Still, there is another reason why people associate stewardship with money, and I think that this second reason is completely appropriate. In today's world, money is the one thing that many of us would most like to keep dry. I picture modern Christians going under the water with that outstretched arm clutching ... not an ax or a war-hammer, but a purse or wallet. And that is why, when we talk about stewardship today, we often talk about money more than we do about anything else.
For some years now teachers in the church have been trying to get people to realize that stewardship is not just about money. Someone came up with the alliterative phrase "time, talents, and treasures." There is also the whole matter of "stewardship of the earth," taking proper care of the planet that God has given us (Genesis 1:26; Psalm 8:6): conserving water, recycling paper and aluminum, preserving wetlands and rainforests. And there is "stewardship of our bodies" (Romans 12:1; 1 Corinthians 6:19-20): getting exercise, eating right, managing stress, flossing our teeth. Or we might speak of "stewardship of our families" (Exodus 20:12; Proverbs 22:6; Mark 7:9-13; 1 Timothy 5:8): nurturing our marriages, raising happy and healthy children, caring for elderly parents. We might even speak of "stewardship of the gospel" (1 Corinthians 4:1; 9:16-17; 2 Corinthians 5:18-20; 1 Peter 4:10): preserving the life-giving message of what God has done through Jesus Christ and sharing that message with the world. In truth, stewardship may involve lots of things.
Properly speaking, stewardship is about all of life, about giving ourselves to God and using all that God has given us in grateful and appropriate ways. Still, in this book we will talk about money more than anything else because I find that for many of us this is where the issues become most real.
The Bible reports Jesus as saying, "You cannot serve God and mammon" (Matthew 6:24, RSV; mammon refers to money and the things that money can buy - material possessions). Jesus might have said this about "God and politics" or about "God and sports" or about God and any number of other things that might become obsessions. But he didn't. He said, "God and mammon." Money.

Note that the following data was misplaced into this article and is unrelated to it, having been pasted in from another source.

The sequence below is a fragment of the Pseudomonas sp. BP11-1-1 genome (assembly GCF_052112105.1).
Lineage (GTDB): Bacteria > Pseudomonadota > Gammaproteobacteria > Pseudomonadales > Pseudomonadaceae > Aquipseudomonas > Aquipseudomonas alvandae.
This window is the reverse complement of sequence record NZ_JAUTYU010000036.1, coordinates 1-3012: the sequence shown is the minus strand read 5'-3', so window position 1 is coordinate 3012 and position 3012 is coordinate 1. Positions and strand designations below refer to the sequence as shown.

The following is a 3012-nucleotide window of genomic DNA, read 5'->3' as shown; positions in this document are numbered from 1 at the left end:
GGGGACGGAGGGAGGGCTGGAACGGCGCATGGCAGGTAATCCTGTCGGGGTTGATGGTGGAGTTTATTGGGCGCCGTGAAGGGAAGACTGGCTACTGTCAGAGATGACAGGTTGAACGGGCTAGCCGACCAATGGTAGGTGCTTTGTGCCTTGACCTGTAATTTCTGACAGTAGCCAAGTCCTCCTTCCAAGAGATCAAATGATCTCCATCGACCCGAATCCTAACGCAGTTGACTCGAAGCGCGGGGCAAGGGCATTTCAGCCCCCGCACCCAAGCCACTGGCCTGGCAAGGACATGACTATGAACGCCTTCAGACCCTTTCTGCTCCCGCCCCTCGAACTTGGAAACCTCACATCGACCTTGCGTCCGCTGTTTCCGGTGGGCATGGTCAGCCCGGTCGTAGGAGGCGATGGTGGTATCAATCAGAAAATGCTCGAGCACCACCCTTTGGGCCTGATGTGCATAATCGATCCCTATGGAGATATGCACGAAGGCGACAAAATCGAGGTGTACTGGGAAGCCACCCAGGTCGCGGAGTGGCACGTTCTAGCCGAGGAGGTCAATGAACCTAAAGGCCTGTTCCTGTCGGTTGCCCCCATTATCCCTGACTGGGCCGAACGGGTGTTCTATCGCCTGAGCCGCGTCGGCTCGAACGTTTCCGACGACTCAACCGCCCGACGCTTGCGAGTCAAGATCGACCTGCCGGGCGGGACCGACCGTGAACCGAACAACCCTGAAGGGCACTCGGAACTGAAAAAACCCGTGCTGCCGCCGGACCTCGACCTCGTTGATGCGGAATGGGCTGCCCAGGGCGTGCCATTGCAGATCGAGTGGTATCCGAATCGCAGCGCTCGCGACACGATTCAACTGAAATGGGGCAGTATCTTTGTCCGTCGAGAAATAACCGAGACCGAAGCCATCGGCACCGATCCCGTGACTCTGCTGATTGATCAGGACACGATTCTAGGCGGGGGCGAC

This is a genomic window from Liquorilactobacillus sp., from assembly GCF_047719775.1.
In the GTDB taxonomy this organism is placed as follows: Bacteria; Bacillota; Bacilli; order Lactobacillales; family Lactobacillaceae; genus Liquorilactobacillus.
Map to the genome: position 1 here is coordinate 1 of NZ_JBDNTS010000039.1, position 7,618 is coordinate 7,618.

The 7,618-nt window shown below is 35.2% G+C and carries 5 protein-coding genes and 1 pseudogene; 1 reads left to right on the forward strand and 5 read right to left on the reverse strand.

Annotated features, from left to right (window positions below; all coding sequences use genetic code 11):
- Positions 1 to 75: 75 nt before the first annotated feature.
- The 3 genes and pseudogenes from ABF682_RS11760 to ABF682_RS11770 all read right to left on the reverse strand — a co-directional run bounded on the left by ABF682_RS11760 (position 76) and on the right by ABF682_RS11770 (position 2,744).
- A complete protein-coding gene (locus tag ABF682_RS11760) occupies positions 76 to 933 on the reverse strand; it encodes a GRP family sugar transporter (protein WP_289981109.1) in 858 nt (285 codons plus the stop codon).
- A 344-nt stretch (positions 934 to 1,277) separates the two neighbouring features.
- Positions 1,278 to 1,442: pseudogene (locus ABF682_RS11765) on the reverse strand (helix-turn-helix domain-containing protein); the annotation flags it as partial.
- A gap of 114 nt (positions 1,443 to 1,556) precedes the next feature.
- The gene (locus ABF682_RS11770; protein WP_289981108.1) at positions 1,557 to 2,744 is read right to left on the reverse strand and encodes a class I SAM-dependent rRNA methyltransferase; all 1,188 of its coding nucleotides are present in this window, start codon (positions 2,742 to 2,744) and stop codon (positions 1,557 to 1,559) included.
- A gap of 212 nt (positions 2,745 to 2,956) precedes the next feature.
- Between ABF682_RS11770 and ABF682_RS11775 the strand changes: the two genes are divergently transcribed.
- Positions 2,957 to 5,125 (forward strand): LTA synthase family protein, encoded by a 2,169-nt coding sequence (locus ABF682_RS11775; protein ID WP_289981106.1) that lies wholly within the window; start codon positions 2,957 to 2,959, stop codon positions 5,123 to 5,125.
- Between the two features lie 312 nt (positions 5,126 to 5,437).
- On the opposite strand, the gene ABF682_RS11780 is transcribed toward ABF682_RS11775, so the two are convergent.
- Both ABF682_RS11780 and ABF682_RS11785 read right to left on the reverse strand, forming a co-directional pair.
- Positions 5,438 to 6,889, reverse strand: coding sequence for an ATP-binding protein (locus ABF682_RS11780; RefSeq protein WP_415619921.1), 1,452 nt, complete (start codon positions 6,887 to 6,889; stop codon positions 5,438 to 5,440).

The Bible also presents the apostle Paul as saying, "The love of money is the root of all kinds of evil" (1 Timothy 6:10). Paul might have said this about "the love of status" or "the love of power" or the love of any number of other things. But he didn't. He said money.
These biblical figures knew something that is still true today. Money and material possessions are especially prominent candidates for idolatry (Ephesians 5:5; Colossians 3:5), chief contenders for unwarranted affection. Martin Luther is reported to have said that humans need to experience three conversions: of heart and mind and purse. Even baptized people like to keep their money dry. In fact, many of us try to rope off this one area of our lives as "off-limits" to spiritual inspection. "It's nobody's business what I do with my money," we say, realizing too late just how foolish that sounds. It's God's business, isn't it? Of course it is.
But here is something that many people do not know: what the Bible teaches about stewardship is good news! When we come to understand and practice what the Bible says about stewardship, we will have happier, better lives.
The purpose of this book is to offer a biblical vision for financial stewardship, a vision that turns out to be filled with good news for followers of Jesus Christ. The vision is presented in two parts.
First, we will try to arrive at a better understanding of what stewardship means. Part One of this book presents stewardship as a joy-filled aspect of our relationship with God and describes giving to God as an act of worship, an expression of faith, and a discipline for spiritual growth. The overall focus is on understanding stewardship as a way of life, indeed as the way of life for people who belong to God.
Second, we will explore ways of being more faithful in our practice of financial stewardship. Part Two of this book moves beyond theoretical understanding to deal with pragmatic concerns, such as "How do I use all of my money in God-pleasing ways?" and "How much money should I give to the church?" The goal will be to address such questions in an appropriate and realistic way, taking into account both what the Bible says and the context and challenges of modern living. I try to lay out a program for living and giving that most Christians will be able to embrace as both a duty and a delight.
Excerpted from Giving to God by Mark Allan Powell Copyright © 2006 by Wm. B. Eerdmans Publishing Company. Excerpted by permission.